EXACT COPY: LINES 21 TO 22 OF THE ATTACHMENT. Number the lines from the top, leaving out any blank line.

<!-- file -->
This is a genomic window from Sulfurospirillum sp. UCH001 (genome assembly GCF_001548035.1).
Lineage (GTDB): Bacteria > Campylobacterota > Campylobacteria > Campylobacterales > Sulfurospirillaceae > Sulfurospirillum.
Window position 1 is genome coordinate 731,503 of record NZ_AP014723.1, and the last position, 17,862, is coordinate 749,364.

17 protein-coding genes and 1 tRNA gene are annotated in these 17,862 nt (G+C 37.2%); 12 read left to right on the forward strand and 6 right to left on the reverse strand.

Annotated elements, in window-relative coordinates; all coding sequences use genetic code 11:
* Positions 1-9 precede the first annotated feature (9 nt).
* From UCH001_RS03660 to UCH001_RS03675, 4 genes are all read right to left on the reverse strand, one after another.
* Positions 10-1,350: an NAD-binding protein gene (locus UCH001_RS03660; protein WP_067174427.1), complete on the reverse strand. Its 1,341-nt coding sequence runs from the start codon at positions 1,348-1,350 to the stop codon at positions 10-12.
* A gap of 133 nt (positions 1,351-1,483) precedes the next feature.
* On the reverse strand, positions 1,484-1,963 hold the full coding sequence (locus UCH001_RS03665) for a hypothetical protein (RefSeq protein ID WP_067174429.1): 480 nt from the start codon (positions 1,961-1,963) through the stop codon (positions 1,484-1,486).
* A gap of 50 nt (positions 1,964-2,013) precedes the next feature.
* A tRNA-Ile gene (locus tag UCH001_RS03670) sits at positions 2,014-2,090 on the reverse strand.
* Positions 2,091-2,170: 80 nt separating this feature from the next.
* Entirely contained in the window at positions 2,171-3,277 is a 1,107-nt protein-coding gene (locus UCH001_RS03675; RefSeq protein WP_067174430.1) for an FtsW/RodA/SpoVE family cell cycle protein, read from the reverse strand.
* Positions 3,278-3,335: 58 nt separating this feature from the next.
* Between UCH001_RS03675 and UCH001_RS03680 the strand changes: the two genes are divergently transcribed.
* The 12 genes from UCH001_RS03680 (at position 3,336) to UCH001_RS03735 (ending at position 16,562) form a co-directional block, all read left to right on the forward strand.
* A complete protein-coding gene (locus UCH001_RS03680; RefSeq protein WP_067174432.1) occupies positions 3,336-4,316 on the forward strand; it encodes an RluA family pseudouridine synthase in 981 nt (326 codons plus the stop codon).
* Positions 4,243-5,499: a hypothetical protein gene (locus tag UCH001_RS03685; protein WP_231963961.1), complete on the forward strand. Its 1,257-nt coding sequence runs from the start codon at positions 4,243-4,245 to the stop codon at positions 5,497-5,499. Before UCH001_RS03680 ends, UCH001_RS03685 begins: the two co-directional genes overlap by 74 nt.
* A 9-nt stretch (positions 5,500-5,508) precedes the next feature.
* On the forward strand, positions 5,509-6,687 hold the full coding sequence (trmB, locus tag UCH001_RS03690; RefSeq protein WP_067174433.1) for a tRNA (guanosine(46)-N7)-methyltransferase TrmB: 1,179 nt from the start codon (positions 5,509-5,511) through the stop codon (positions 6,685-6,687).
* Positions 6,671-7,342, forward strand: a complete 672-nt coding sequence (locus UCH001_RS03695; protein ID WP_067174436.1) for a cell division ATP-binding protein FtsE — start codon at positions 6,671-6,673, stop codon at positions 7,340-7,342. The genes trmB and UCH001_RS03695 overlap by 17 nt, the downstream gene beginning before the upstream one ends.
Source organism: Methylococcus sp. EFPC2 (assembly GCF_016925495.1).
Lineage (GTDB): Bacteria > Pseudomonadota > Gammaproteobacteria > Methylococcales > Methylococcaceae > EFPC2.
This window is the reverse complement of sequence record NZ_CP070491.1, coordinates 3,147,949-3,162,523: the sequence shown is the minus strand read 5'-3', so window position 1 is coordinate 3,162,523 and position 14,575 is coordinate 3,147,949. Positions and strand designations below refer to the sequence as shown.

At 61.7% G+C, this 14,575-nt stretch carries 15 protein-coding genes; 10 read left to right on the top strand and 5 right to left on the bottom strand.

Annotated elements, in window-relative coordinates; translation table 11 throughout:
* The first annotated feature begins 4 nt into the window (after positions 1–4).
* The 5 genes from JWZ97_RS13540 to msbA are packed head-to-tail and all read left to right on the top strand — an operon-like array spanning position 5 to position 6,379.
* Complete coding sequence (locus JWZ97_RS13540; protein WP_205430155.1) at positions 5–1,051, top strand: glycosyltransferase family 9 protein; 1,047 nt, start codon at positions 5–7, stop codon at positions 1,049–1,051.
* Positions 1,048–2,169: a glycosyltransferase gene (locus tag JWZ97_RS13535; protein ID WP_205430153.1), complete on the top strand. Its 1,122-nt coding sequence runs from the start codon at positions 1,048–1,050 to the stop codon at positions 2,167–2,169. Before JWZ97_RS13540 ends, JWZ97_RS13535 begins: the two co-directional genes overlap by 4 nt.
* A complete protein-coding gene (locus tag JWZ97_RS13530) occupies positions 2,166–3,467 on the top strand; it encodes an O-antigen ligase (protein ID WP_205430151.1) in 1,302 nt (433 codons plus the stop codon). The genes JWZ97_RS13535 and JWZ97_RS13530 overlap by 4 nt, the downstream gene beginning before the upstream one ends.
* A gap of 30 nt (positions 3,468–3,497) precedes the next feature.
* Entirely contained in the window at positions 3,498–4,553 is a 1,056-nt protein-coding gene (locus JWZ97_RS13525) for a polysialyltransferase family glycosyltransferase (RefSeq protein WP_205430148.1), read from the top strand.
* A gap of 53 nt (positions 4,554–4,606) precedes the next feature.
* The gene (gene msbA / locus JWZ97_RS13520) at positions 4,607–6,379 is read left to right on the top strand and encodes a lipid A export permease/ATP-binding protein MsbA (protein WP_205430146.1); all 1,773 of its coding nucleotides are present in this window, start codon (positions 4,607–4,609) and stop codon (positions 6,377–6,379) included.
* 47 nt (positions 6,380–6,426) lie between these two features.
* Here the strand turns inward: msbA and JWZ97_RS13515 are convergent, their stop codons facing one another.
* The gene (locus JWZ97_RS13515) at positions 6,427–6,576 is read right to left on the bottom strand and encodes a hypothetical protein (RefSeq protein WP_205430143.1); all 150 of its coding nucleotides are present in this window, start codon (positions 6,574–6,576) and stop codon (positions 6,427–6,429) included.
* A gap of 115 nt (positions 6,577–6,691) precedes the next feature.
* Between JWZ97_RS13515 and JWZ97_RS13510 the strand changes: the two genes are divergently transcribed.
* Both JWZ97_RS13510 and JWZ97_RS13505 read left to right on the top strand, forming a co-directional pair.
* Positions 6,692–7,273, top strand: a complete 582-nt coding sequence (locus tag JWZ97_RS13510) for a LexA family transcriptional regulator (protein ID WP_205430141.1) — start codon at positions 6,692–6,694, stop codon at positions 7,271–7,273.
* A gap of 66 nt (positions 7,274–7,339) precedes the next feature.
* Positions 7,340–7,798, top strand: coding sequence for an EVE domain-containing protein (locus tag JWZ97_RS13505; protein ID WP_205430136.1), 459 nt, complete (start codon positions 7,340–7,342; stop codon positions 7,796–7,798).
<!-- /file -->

* On the forward strand, positions 5,509-6,687 hold the full coding sequence (trmB, locus tag UCH001_RS03690; RefSeq protein WP_067174433.1) for a tRNA (guanosine(46)-N7)-methyltransferase TrmB: 1,179 nt from the start codon (positions 5,509-5,511) through the stop codon (positions 6,685-6,687).
* Positions 6,671-7,342, forward strand: a complete 672-nt coding sequence (locus UCH001_RS03695; protein ID WP_067174436.1) for a cell division ATP-binding protein FtsE — start codon at positions 6,671-6,673, stop codon at positions 7,340-7,342. The genes trmB and UCH001_RS03695 overlap by 17 nt, the downstream gene beginning before the upstream one ends.